One illuminating question to ask yourself is: why is this exactly a mullet? Why aren’t you proud of this part of your business and shouting about it from the rooftops? Why exactly are you trying to keep it…secret-ish? Even the process of asking this question is quite revealing. I find often digs into hidden assumptions and cultural tensions.
One acceptable answer is that it represents some secret sauce; something you don’t want competitors to find out. The less glamorous business divisions plays a key supporting role in supporting the more shiny parts. This is great, keep it secret.
A more concerning answer is: “It may not play well with press/future employees/current employees”. This is a red flag as this will definitely lead to a crisis down the road.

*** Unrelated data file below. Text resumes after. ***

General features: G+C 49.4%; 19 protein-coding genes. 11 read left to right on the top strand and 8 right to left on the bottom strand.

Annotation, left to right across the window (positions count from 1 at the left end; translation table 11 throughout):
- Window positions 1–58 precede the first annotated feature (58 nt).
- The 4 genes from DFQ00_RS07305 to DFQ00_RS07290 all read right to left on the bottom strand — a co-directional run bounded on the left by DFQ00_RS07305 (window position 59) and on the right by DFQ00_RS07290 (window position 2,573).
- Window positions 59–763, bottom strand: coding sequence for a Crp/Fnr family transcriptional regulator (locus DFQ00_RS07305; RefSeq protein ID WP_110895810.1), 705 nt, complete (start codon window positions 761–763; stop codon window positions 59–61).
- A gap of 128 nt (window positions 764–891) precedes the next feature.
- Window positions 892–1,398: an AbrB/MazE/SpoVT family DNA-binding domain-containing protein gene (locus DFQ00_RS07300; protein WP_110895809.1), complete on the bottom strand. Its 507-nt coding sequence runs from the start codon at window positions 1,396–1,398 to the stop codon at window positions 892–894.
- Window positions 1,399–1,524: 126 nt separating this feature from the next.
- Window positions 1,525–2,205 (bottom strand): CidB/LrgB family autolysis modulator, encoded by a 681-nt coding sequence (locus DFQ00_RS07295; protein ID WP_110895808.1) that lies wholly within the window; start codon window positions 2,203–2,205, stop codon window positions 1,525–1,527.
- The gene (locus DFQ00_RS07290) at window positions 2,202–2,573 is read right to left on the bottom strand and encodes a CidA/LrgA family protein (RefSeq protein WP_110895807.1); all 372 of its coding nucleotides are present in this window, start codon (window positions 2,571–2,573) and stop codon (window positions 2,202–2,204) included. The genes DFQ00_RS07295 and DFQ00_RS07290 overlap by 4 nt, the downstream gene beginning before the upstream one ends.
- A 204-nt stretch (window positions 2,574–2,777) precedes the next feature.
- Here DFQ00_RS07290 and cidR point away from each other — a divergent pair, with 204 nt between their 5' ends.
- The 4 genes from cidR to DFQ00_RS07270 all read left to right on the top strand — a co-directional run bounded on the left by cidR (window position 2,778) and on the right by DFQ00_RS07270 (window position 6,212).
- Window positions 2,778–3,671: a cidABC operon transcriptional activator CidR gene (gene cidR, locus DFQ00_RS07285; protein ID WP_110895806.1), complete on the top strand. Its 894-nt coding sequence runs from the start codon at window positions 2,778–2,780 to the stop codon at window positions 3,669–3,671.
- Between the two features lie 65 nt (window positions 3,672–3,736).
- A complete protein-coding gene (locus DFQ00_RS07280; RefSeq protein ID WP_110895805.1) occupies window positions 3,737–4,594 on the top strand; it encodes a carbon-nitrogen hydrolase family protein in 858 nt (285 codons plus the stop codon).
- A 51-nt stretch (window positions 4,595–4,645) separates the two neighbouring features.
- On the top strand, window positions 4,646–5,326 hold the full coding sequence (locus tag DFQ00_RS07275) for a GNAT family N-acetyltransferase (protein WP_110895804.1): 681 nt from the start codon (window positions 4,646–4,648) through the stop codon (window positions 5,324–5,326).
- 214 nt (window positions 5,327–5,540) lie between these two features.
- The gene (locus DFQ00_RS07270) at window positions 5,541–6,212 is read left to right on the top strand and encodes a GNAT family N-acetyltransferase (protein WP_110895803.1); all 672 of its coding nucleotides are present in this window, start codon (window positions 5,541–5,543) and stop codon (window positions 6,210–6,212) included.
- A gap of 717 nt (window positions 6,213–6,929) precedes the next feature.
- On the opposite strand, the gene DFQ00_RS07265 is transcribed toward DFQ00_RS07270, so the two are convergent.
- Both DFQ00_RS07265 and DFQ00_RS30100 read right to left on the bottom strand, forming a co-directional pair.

The worst answer is “We are worried about legal/regulatory scrutiny”. Stop right there, talk to your friendly neighborhood General Counsel (or get a new one). Figure out how to stop this from becoming the next Enron. For that’s another common path for mullets to take - to slide into the kind of grey areas that get people into prison. Don’t do this, save yourself from being the subject of a future HBO documentary.
If you can reconcile your mullet, greatness awaits. The truly great businesses find a way to internalize and have their mullet be a key part of their flywheel. Then you can truly have a business at the front and a party in the back.